- Better economy of these groups of people make it more plausible to integrate them to a wider society.
Improving Welfare Approach
- States and Muslim societies should play a better roles in improving the welfare of the terrorist inmates;
- Related ministries such as Labor, and Social Welfare should train them with certain vocation;
- They should be provided ‘seed money’ for their micro business endeavors after their return to society;
- Related ministries such as education, religious affairs, social welfare, labor/work-force should provide their children with scholarship to ensure their education;
- There should be stronger co-operation internationally in improving their welfare.
Continuing Empowerment of the Moderates
- Indonesia is blessed with the existence of moderate Islamic (Wasatiyah Islam) organizations such as NU, Muhammadiyah, and many others;
- They play an important role in Islamic education, dakwah, social and health services, philanthropy, economic enterprises and many others;
- They also represent Islamic-based civil society: independent vis-à-vis state, non-political, self-organizing, self-financing, playing bridging and mediating roles between state and society—working for better ordering of society;
- There should be better working networks of the moderates and their organizations in Southeast Asia and beyond.
Strengthening Indonesian Islam
- Indonesian Islam is a distinctive paradigm of Southeast Asian Islam;
- Believing and practicing similar ‘Articles of Faith’ and ‘Articles of Islam’, Southeast Asian Muslims have distinctive socio-cultural expression;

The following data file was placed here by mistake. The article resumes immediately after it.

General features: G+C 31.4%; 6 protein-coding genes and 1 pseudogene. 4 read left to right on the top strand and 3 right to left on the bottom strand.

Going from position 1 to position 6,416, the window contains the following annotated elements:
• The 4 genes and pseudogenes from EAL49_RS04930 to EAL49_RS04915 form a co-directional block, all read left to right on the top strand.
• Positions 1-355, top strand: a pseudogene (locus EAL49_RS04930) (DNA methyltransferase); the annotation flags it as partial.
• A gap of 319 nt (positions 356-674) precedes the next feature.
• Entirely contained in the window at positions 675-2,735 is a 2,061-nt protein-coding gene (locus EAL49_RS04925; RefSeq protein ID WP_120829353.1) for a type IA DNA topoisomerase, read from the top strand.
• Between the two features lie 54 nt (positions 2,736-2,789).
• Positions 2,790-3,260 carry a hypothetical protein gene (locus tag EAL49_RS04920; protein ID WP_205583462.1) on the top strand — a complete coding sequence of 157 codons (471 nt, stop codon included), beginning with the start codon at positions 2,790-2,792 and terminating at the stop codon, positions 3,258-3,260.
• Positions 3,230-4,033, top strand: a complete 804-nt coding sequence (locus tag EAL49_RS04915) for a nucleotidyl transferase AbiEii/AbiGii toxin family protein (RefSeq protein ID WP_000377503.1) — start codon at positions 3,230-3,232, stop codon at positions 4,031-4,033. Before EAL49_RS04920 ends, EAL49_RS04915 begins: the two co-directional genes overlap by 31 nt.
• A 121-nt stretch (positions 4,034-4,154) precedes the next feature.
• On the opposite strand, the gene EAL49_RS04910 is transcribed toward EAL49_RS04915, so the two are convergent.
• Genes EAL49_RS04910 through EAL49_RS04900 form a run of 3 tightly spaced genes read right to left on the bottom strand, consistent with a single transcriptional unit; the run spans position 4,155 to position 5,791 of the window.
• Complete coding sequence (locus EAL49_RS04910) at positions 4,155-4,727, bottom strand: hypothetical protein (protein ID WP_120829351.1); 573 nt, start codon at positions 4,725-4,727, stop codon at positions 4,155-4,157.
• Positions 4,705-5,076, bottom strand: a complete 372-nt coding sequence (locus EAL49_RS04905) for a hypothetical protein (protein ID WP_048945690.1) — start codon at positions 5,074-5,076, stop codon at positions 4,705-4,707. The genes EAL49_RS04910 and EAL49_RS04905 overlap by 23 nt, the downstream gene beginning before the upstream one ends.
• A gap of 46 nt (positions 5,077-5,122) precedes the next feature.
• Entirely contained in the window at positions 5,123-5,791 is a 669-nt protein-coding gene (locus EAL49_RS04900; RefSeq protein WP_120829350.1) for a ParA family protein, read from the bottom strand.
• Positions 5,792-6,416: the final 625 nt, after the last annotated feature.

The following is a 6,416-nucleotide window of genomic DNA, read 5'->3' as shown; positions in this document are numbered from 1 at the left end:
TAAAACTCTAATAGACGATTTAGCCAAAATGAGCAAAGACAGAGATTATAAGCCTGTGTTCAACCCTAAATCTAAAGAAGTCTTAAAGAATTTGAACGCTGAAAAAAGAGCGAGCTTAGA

- Indonesian Islam has three aspects of Islamic orthodoxy: Ash’ariyah theology, Shafi’iyah fiqh; and Ghazalian Sufism.
- There should continuing strengthening and socialization of Indonesian Islam in the region;
- Indonesian Islam should be more assertive to play greater roles in the mediation and creation of peace at regional and international levels.
- Educational institutions have been targeted by radical and terrorist groups as the main ground of recruitment;
- Responsible Ministries should take preventive policies and action to prevent infiltration of radical ideas brought by certain people (invited sermon giver or teacher);
- Headmaster and teachers should be made aware of the infiltration and spread of radical ideas through teaching and extra-curriculum activities;
- Teachers should be trained in the national ideology and security of the nation-state in relations with the creation of regional and global peace.
Radical Ideas in Education Institutions
- There are evidence extreme/radical ideas attract many more students at general schools/universities than at Islamic education institutions;
- Students at Natural/Exact sciences tend to have ‘black and white’ perspective of Islam;
- They are more prone to radical ideas transmitted by certain teachers/lecturers and/or preachers in religious study groups;
- There should be also close supervision and control of students’ religious study groups;
- There should be reorientation of the mandatory ‘Religious Instruction’ to counter radical ideas.
Presented at International Seminar ‘Counter-Terrorism and Covid-19: Understanding the Societal and Economic Challenges for Keeping People Safe post-Lockdown’ Research Centre Trust, Peace and Social Relations Coventry University, UK, 13 January 202